Restaurant owners unhappy about new gun law - WMC Action News 5 - Memphis, Tennessee

Restaurant owners unhappy about new gun law

By Janice Broach - bio | email | Twitter | Facebook

MEMPHIS, TN (WMC-TV) - The first day of a new law that allows handguns in Tennessee bars and restaurants was met with opposition from some establishments' owners.

The law, which allows guns to be carried in places that serve alcohol, took effect Tuesday. Guns may not be on the menu, but gun advocates said they were looking forward to Tennessee restaurants allowing guns.

The law has left a bad taste in the mouth of many Memphis-area restaurant owners, leading some to take action.

Tuesday, signs that read "No Guns" were being printed at Fast Signs in Midtown.  The signs, ordered by the Memphis Area Restaurant Association, will be provided to member restaurants for placement on their doors.

"We have ordered the signs," said Ben McLean of the Soul Fish Cafe.  "They should be delivered in the next two days to put on the window next to the door."

Mike Miller, president of the Memphis Restaurant Association and owner of Patrick's Restaurant, says the law allowing firearms in businesses that sell alcohol is bad legislation.  Many of the Association's member restaurants apparently agree.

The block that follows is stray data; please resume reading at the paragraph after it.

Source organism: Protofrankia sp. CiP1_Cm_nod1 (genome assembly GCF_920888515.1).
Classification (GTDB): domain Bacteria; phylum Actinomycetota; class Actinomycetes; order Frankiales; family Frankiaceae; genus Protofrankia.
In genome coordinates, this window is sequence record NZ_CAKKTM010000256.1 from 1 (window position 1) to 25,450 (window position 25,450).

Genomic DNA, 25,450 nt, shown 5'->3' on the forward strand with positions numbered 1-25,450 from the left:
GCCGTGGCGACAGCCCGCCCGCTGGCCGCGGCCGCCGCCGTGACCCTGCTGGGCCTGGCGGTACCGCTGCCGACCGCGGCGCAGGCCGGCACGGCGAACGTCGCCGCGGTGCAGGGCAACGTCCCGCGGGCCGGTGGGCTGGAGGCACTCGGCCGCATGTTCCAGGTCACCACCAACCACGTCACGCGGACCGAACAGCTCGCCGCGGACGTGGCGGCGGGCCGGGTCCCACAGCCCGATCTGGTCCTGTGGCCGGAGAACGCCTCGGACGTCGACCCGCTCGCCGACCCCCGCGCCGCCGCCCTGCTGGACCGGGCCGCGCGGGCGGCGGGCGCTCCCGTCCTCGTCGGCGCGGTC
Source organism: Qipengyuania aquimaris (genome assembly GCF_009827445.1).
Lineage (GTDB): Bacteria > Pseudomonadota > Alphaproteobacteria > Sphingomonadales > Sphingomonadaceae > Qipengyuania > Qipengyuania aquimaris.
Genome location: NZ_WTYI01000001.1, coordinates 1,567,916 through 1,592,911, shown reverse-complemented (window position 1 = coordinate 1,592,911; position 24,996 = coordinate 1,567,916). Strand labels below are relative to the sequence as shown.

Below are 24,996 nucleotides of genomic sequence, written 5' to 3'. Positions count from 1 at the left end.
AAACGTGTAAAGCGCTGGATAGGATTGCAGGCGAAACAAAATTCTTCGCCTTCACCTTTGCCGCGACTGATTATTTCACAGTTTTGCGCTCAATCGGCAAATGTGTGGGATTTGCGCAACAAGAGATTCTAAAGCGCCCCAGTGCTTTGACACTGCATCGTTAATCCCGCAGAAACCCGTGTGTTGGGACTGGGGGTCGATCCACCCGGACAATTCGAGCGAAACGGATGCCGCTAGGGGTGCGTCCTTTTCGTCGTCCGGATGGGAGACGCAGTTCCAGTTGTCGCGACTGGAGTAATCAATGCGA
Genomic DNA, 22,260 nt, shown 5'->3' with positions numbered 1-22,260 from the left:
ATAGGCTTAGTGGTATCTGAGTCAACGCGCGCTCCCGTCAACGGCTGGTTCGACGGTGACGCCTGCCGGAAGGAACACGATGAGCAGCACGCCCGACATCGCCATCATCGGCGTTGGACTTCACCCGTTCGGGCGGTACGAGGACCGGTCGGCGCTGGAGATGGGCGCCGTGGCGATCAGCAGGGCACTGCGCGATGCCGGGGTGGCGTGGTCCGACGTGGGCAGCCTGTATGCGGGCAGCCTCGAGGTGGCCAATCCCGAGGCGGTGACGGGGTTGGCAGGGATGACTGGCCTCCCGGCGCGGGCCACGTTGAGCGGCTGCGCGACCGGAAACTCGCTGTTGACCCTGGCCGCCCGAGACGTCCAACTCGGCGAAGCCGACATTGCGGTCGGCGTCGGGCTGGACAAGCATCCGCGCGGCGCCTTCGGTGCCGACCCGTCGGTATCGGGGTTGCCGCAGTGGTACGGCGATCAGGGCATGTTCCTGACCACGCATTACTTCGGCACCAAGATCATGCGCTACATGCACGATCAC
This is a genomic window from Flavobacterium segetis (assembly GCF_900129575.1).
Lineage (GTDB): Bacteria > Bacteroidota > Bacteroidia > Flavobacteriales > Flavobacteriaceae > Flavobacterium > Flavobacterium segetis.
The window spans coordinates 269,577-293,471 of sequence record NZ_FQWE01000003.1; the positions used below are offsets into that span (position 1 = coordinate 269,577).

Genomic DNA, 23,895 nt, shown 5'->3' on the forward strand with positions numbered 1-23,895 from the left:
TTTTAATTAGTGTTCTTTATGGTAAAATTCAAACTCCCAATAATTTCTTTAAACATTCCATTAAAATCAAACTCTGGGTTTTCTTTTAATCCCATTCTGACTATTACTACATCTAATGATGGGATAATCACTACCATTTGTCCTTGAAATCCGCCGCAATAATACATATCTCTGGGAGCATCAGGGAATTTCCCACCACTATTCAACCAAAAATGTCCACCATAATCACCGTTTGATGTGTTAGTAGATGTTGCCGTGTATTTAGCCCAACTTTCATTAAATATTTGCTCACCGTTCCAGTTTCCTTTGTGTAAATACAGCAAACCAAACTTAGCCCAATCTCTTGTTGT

"At least 80 percent of the membership told me they intend to post," he said.

He says it is not safe to have customers with guns.

"We don't want guns because it's a family establishment, and we feel we just don't need guns around a family environment," he said.

Miller says restaurant owners will likely have their insurance premiums increased because of the gun legislation.

"Now, there's more of a chance of a gun incident happening in our restaurant," he said.

Even though Miller has a No Guns sign on his restaurant, he says it could give the impression you are guaranteeing a safe environment.  He fears if something does happen in a restaurant with such a sign, a restaurant owner could be held liable.

Copyright 2009 WMC-TV. All rights reserved. This material may not be published, broadcast, rewritten, or redistributed. The AP contributed to this story.

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